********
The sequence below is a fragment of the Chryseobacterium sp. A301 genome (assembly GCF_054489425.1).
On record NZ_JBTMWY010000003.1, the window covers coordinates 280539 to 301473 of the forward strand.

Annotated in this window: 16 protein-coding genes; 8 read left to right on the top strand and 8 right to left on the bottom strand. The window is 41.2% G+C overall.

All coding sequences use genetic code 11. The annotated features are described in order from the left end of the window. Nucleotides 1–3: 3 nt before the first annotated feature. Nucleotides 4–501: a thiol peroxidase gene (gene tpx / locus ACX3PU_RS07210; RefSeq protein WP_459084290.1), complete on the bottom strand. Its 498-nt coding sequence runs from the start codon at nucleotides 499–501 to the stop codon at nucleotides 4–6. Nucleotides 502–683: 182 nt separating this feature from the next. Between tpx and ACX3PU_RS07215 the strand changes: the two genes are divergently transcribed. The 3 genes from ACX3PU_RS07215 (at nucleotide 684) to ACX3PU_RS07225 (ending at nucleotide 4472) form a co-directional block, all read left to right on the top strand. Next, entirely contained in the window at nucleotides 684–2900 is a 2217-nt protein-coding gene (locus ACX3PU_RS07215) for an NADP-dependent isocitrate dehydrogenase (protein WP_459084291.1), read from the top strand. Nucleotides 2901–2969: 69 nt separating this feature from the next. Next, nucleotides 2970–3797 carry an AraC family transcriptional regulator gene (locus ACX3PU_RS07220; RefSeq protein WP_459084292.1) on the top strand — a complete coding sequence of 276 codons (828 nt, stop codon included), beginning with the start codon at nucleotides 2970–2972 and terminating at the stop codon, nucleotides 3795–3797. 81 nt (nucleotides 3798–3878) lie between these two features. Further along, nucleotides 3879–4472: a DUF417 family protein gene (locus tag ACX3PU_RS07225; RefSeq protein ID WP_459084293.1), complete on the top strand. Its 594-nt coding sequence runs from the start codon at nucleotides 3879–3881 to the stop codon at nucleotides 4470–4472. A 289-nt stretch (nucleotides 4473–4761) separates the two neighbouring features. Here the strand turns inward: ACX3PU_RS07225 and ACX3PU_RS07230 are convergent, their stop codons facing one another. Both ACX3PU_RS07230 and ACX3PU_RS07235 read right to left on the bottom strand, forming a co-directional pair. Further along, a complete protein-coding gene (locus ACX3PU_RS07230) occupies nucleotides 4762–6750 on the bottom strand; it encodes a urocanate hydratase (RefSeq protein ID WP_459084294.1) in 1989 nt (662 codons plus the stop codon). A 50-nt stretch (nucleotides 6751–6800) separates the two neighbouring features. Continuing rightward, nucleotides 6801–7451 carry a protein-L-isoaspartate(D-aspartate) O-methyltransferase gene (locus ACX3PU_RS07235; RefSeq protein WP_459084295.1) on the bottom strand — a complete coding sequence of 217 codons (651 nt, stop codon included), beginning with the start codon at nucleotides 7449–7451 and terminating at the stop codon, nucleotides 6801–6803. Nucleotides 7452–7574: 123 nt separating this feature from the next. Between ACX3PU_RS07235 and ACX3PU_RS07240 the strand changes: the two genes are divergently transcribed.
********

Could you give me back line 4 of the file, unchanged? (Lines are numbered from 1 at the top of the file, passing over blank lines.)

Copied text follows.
All coding sequences use genetic code 11. The annotated features are described in order from the left end of the window. Nucleotides 1–3: 3 nt before the first annotated feature. Nucleotides 4–501: a thiol peroxidase gene (gene tpx / locus ACX3PU_RS07210; RefSeq protein WP_459084290.1), complete on the bottom strand. Its 498-nt coding sequence runs from the start codon at nucleotides 499–501 to the stop codon at nucleotides 4–6. Nucleotides 502–683: 182 nt separating this feature from the next. Between tpx and ACX3PU_RS07215 the strand changes: the two genes are divergently transcribed. The 3 genes from ACX3PU_RS07215 (at nucleotide 684) to ACX3PU_RS07225 (ending at nucleotide 4472) form a co-directional block, all read left to right on the top strand. Next, entirely contained in the window at nucleotides 684–2900 is a 2217-nt protein-coding gene (locus ACX3PU_RS07215) for an NADP-dependent isocitrate dehydrogenase (protein WP_459084291.1), read from the top strand. Nucleotides 2901–2969: 69 nt separating this feature from the next. Next, nucleotides 2970–3797 carry an AraC family transcriptional regulator gene (locus ACX3PU_RS07220; RefSeq protein WP_459084292.1) on the top strand — a complete coding sequence of 276 codons (828 nt, stop codon included), beginning with the start codon at nucleotides 2970–2972 and terminating at the stop codon, nucleotides 3795–3797. 81 nt (nucleotides 3798–3878) lie between these two features. Further along, nucleotides 3879–4472: a DUF417 family protein gene (locus tag ACX3PU_RS07225; RefSeq protein ID WP_459084293.1), complete on the top strand. Its 594-nt coding sequence runs from the start codon at nucleotides 3879–3881 to the stop codon at nucleotides 4470–4472. A 289-nt stretch (nucleotides 4473–4761) separates the two neighbouring features. Here the strand turns inward: ACX3PU_RS07225 and ACX3PU_RS07230 are convergent, their stop codons facing one another. Both ACX3PU_RS07230 and ACX3PU_RS07235 read right to left on the bottom strand, forming a co-directional pair. Further along, a complete protein-coding gene (locus ACX3PU_RS07230) occupies nucleotides 4762–6750 on the bottom strand; it encodes a urocanate hydratase (RefSeq protein ID WP_459084294.1) in 1989 nt (662 codons plus the stop codon). A 50-nt stretch (nucleotides 6751–6800) separates the two neighbouring features. Continuing rightward, nucleotides 6801–7451 carry a protein-L-isoaspartate(D-aspartate) O-methyltransferase gene (locus ACX3PU_RS07235; RefSeq protein WP_459084295.1) on the bottom strand — a complete coding sequence of 217 codons (651 nt, stop codon included), beginning with the start codon at nucleotides 7449–7451 and terminating at the stop codon, nucleotides 6801–6803. Nucleotides 7452–7574: 123 nt separating this feature from the next. Between ACX3PU_RS07235 and ACX3PU_RS07240 the strand changes: the two genes are divergently transcribed.